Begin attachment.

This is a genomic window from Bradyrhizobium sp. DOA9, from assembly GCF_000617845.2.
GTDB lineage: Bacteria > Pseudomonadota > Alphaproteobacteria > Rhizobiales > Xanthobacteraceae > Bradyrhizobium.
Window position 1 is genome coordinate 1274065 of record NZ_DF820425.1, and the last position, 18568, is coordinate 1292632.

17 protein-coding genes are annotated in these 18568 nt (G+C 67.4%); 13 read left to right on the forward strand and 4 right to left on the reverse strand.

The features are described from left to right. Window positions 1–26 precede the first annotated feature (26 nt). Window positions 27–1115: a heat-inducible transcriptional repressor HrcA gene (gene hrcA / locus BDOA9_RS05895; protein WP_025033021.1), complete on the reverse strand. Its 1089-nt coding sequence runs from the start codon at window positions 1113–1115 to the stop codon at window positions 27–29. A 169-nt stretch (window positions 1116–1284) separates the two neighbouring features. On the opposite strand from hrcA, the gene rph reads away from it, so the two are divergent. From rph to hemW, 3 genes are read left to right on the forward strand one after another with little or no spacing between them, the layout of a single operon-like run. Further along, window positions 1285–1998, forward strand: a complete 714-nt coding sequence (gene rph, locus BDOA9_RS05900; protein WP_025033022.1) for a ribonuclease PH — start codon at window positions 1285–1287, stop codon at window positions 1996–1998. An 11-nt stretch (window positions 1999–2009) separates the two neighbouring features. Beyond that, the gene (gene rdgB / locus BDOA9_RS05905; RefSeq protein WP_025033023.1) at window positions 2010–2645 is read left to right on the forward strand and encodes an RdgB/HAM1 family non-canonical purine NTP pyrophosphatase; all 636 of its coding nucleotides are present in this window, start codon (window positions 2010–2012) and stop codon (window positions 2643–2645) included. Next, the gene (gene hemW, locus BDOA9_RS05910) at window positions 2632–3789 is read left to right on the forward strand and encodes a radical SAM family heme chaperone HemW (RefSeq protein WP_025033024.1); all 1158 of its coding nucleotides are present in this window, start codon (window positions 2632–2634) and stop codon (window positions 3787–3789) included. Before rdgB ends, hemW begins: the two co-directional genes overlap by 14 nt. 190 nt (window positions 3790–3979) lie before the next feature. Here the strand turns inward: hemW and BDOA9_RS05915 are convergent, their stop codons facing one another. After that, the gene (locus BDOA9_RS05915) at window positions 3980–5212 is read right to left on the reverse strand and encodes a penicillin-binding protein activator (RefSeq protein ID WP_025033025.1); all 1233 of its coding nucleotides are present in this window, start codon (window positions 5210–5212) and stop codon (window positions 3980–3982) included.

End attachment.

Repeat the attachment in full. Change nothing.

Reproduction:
This is a genomic window from Bradyrhizobium sp. DOA9, from assembly GCF_000617845.2.
GTDB lineage: Bacteria > Pseudomonadota > Alphaproteobacteria > Rhizobiales > Xanthobacteraceae > Bradyrhizobium.
Window position 1 is genome coordinate 1274065 of record NZ_DF820425.1, and the last position, 18568, is coordinate 1292632.

17 protein-coding genes are annotated in these 18568 nt (G+C 67.4%); 13 read left to right on the forward strand and 4 right to left on the reverse strand.

The features are described from left to right. Window positions 1–26 precede the first annotated feature (26 nt). Window positions 27–1115: a heat-inducible transcriptional repressor HrcA gene (gene hrcA / locus BDOA9_RS05895; protein WP_025033021.1), complete on the reverse strand. Its 1089-nt coding sequence runs from the start codon at window positions 1113–1115 to the stop codon at window positions 27–29. A 169-nt stretch (window positions 1116–1284) separates the two neighbouring features. On the opposite strand from hrcA, the gene rph reads away from it, so the two are divergent. From rph to hemW, 3 genes are read left to right on the forward strand one after another with little or no spacing between them, the layout of a single operon-like run. Further along, window positions 1285–1998, forward strand: a complete 714-nt coding sequence (gene rph, locus BDOA9_RS05900; protein WP_025033022.1) for a ribonuclease PH — start codon at window positions 1285–1287, stop codon at window positions 1996–1998. An 11-nt stretch (window positions 1999–2009) separates the two neighbouring features. Beyond that, the gene (gene rdgB / locus BDOA9_RS05905; RefSeq protein WP_025033023.1) at window positions 2010–2645 is read left to right on the forward strand and encodes an RdgB/HAM1 family non-canonical purine NTP pyrophosphatase; all 636 of its coding nucleotides are present in this window, start codon (window positions 2010–2012) and stop codon (window positions 2643–2645) included. Next, the gene (gene hemW, locus BDOA9_RS05910) at window positions 2632–3789 is read left to right on the forward strand and encodes a radical SAM family heme chaperone HemW (RefSeq protein WP_025033024.1); all 1158 of its coding nucleotides are present in this window, start codon (window positions 2632–2634) and stop codon (window positions 3787–3789) included. Before rdgB ends, hemW begins: the two co-directional genes overlap by 14 nt. 190 nt (window positions 3790–3979) lie before the next feature. Here the strand turns inward: hemW and BDOA9_RS05915 are convergent, their stop codons facing one another. After that, the gene (locus BDOA9_RS05915) at window positions 3980–5212 is read right to left on the reverse strand and encodes a penicillin-binding protein activator (RefSeq protein ID WP_025033025.1); all 1233 of its coding nucleotides are present in this window, start codon (window positions 5210–5212) and stop codon (window positions 3980–3982) included.